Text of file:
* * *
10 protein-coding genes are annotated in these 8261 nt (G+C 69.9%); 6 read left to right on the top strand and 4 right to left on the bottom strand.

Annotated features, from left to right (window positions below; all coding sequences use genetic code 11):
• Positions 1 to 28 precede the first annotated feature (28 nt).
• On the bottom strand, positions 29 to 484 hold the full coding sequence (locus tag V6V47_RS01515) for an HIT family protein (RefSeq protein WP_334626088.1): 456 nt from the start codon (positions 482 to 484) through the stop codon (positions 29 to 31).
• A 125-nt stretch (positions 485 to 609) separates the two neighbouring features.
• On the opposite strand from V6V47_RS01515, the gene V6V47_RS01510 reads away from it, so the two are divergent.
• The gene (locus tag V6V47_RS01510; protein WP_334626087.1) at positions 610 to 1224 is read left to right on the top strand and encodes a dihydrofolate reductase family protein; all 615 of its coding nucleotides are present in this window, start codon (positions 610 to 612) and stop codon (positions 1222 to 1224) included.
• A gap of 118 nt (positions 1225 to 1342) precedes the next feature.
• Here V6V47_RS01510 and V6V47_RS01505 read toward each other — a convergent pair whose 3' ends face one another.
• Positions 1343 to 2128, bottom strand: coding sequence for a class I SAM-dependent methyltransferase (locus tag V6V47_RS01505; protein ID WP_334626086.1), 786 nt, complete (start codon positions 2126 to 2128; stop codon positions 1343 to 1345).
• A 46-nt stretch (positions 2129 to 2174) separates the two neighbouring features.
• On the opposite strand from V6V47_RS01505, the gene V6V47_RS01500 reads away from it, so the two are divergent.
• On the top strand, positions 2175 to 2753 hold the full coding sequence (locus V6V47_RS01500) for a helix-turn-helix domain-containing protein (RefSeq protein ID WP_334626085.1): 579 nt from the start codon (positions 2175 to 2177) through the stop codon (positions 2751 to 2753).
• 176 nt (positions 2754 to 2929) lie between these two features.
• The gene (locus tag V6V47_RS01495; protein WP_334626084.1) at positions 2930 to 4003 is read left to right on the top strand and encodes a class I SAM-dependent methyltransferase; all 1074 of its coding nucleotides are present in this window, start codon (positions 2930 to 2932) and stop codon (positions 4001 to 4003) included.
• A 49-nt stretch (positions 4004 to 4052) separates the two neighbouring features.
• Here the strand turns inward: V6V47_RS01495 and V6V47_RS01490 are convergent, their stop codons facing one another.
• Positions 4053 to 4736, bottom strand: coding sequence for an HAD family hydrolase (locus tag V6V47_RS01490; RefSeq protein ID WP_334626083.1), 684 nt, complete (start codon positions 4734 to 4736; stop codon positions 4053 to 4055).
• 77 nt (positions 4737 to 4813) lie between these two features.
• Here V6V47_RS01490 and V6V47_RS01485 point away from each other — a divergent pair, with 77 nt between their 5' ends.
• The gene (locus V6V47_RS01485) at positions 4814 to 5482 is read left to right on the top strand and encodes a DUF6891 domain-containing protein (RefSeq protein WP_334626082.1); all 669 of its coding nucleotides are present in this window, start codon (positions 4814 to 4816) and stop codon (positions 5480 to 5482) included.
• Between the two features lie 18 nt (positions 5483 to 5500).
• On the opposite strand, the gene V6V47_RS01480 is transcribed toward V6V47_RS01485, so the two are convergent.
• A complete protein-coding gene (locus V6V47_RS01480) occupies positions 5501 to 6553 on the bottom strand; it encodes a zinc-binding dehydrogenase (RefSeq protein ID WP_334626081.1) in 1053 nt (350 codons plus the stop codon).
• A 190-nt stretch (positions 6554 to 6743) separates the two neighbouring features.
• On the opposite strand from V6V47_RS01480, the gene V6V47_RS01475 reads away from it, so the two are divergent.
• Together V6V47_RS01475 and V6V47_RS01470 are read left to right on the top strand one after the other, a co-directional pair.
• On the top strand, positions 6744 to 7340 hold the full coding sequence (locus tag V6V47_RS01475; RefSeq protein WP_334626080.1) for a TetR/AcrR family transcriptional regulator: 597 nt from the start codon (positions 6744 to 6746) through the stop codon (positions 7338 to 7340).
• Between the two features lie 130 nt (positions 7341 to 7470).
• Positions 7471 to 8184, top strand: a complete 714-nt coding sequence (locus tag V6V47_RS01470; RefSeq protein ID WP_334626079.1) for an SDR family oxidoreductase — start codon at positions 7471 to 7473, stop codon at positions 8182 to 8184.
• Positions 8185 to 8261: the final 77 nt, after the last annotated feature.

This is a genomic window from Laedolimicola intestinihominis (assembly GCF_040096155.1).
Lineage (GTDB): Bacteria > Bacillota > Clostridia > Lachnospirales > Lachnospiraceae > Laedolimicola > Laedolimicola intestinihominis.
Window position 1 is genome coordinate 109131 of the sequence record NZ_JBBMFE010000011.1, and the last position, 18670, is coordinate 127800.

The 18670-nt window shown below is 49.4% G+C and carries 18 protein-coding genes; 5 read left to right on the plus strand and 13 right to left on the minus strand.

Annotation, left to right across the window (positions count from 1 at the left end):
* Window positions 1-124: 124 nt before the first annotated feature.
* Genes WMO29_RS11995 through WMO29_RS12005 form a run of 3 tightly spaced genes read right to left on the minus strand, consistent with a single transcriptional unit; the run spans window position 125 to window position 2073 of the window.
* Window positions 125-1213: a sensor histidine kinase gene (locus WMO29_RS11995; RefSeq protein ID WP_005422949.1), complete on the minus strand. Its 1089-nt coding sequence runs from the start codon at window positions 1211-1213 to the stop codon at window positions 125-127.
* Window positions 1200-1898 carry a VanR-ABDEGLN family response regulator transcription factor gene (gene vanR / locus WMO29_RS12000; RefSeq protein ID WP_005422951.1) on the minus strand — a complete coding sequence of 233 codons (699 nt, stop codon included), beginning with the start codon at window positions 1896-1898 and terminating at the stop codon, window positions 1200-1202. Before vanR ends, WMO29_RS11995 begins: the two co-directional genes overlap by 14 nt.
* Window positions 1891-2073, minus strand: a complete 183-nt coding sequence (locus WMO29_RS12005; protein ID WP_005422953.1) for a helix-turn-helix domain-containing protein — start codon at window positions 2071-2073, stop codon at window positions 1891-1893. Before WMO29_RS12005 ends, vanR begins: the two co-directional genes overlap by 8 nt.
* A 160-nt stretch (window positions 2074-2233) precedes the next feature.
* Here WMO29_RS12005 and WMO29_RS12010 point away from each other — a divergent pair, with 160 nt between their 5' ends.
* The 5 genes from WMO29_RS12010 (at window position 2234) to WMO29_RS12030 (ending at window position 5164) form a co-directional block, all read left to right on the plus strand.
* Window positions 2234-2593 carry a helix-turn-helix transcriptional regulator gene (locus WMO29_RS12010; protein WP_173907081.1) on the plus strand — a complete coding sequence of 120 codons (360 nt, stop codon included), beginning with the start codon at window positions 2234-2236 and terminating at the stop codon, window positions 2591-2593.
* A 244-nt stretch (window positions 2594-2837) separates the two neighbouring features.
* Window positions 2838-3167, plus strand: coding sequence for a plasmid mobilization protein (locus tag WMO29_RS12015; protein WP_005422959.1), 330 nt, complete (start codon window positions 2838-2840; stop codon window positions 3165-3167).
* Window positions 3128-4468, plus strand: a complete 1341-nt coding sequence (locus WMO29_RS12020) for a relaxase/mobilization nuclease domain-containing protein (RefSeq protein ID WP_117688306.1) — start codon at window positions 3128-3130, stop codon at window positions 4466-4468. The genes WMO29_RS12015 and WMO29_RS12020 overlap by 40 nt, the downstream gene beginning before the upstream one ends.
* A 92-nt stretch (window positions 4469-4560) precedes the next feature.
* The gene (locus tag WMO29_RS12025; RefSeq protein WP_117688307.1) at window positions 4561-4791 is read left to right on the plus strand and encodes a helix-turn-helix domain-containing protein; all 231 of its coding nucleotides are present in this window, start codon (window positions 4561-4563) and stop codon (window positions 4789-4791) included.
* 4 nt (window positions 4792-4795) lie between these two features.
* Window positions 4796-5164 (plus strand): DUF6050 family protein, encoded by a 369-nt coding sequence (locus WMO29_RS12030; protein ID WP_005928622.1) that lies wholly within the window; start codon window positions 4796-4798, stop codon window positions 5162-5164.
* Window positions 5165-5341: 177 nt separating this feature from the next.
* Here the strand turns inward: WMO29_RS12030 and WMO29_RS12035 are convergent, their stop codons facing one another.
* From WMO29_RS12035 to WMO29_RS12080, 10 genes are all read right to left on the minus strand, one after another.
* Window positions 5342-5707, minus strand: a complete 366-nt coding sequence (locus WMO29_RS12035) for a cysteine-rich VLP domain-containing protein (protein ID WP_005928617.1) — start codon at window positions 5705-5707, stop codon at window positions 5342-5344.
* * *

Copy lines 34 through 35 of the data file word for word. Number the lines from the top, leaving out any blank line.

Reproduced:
Window position 1 is genome coordinate 109131 of the sequence record NZ_JBBMFE010000011.1, and the last position, 18670, is coordinate 127800.

The 18670-nt window shown below is 49.4% G+C and carries 18 protein-coding genes; 5 read left to right on the plus strand and 13 right to left on the minus strand.